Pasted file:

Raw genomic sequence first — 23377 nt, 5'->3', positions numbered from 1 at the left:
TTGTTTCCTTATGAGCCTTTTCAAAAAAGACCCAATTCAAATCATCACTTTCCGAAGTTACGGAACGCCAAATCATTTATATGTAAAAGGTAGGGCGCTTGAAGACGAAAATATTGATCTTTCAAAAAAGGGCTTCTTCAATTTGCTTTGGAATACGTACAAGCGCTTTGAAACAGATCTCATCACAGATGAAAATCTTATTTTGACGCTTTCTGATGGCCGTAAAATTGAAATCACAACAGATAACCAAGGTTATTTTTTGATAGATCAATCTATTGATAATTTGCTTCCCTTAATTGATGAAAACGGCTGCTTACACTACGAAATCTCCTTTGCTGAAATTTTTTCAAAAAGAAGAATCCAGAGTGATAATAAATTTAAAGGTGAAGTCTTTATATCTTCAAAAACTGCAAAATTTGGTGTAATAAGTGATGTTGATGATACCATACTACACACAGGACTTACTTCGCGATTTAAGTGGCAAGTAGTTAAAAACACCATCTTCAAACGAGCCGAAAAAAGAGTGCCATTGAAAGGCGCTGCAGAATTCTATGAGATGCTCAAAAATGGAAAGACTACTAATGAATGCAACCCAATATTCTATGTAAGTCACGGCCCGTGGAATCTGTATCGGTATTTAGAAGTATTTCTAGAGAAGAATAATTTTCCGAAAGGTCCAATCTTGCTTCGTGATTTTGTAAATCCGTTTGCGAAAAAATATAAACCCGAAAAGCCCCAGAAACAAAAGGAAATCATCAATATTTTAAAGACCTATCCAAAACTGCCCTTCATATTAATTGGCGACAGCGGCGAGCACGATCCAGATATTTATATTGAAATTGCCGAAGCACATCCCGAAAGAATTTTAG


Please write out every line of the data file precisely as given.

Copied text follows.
Raw genomic sequence first — 23377 nt, 5'->3', positions numbered from 1 at the left:
TTGTTTCCTTATGAGCCTTTTCAAAAAAGACCCAATTCAAATCATCACTTTCCGAAGTTACGGAACGCCAAATCATTTATATGTAAAAGGTAGGGCGCTTGAAGACGAAAATATTGATCTTTCAAAAAAGGGCTTCTTCAATTTGCTTTGGAATACGTACAAGCGCTTTGAAACAGATCTCATCACAGATGAAAATCTTATTTTGACGCTTTCTGATGGCCGTAAAATTGAAATCACAACAGATAACCAAGGTTATTTTTTGATAGATCAATCTATTGATAATTTGCTTCCCTTAATTGATGAAAACGGCTGCTTACACTACGAAATCTCCTTTGCTGAAATTTTTTCAAAAAGAAGAATCCAGAGTGATAATAAATTTAAAGGTGAAGTCTTTATATCTTCAAAAACTGCAAAATTTGGTGTAATAAGTGATGTTGATGATACCATACTACACACAGGACTTACTTCGCGATTTAAGTGGCAAGTAGTTAAAAACACCATCTTCAAACGAGCCGAAAAAAGAGTGCCATTGAAAGGCGCTGCAGAATTCTATGAGATGCTCAAAAATGGAAAGACTACTAATGAATGCAACCCAATATTCTATGTAAGTCACGGCCCGTGGAATCTGTATCGGTATTTAGAAGTATTTCTAGAGAAGAATAATTTTCCGAAAGGTCCAATCTTGCTTCGTGATTTTGTAAATCCGTTTGCGAAAAAATATAAACCCGAAAAGCCCCAGAAACAAAAGGAAATCATCAATATTTTAAAGACCTATCCAAAACTGCCCTTCATATTAATTGGCGACAGCGGCGAGCACGATCCAGATATTTATATTGAAATTGCCGAAGCACATCCCGAAAGAATTTTAG